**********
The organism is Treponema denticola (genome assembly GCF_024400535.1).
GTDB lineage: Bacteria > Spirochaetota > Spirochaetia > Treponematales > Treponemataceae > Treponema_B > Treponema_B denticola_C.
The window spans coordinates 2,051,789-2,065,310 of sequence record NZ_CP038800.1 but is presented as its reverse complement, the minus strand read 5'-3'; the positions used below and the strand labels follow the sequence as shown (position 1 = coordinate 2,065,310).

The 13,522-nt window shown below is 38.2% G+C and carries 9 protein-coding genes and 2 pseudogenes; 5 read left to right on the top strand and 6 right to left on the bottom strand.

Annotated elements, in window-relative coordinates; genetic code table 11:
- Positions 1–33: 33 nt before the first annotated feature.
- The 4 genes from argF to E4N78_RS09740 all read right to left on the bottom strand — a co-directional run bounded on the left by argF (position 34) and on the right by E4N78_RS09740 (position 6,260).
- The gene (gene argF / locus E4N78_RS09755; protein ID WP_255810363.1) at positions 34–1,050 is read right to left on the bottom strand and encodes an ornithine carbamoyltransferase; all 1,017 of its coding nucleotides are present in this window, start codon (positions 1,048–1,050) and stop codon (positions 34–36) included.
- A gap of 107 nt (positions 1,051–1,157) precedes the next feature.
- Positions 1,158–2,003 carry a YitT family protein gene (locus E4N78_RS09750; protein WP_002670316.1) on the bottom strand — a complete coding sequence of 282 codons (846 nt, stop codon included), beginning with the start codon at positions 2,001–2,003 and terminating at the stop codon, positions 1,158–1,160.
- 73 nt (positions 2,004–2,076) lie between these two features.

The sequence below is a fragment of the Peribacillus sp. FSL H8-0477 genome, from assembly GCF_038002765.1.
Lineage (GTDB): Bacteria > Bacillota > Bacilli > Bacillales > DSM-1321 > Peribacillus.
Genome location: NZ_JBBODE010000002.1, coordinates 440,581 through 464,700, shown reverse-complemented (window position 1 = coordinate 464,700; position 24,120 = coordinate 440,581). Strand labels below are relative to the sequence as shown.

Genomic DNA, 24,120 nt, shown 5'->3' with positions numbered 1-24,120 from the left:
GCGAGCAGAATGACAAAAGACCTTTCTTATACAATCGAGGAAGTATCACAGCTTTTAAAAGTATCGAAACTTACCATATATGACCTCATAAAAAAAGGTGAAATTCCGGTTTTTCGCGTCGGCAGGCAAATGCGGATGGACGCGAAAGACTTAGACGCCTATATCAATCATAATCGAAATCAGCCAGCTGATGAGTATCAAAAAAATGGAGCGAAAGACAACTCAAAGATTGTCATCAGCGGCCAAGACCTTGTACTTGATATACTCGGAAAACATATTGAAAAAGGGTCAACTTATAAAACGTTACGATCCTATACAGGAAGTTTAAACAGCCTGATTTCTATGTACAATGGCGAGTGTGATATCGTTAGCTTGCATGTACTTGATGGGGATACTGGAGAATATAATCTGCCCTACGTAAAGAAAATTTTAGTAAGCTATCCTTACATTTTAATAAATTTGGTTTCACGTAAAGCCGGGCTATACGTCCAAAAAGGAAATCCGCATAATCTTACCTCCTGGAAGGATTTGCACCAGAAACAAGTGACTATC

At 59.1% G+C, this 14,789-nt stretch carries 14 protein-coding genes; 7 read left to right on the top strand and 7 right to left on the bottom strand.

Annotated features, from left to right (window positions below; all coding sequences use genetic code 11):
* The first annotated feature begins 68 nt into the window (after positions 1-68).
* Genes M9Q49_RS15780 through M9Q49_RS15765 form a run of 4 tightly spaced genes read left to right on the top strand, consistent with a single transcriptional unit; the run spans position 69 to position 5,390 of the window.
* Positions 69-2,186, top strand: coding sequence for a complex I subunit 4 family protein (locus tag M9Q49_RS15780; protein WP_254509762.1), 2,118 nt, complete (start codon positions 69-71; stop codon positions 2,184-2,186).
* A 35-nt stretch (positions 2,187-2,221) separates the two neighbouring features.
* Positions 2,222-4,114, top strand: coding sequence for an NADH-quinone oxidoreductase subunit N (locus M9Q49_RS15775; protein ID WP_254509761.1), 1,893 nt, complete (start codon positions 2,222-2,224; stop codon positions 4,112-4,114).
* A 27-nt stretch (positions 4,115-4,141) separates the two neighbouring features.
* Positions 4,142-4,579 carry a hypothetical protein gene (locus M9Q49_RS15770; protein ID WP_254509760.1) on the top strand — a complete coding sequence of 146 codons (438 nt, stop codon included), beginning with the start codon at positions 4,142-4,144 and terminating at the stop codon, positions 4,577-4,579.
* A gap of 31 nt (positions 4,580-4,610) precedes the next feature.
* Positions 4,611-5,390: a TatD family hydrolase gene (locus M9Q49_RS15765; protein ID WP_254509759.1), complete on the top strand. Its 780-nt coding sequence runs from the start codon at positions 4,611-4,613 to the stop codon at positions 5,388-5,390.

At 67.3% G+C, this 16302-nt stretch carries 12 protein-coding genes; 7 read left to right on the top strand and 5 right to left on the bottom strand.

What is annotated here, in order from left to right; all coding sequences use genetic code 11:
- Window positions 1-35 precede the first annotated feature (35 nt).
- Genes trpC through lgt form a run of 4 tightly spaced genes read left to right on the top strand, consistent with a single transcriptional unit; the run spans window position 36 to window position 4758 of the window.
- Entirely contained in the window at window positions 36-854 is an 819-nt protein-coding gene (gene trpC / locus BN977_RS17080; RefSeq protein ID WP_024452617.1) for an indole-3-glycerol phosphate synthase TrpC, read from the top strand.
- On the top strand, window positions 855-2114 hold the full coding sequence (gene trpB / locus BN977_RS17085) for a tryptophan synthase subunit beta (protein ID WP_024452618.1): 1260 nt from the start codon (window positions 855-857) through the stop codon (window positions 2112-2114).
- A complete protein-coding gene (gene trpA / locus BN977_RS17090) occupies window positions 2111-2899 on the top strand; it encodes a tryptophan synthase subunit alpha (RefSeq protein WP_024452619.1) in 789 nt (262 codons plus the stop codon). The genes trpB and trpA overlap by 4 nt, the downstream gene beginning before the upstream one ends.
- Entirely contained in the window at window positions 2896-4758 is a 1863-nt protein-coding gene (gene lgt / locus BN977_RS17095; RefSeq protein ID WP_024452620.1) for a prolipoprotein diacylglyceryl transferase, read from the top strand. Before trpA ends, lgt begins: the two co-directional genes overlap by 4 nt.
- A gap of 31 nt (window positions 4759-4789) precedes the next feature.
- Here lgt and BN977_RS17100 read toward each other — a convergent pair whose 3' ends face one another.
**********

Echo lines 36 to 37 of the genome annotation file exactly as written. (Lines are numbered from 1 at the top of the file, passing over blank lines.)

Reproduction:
- A gap of 31 nt (window positions 4759-4789) precedes the next feature.
- Here lgt and BN977_RS17100 read toward each other — a convergent pair whose 3' ends face one another.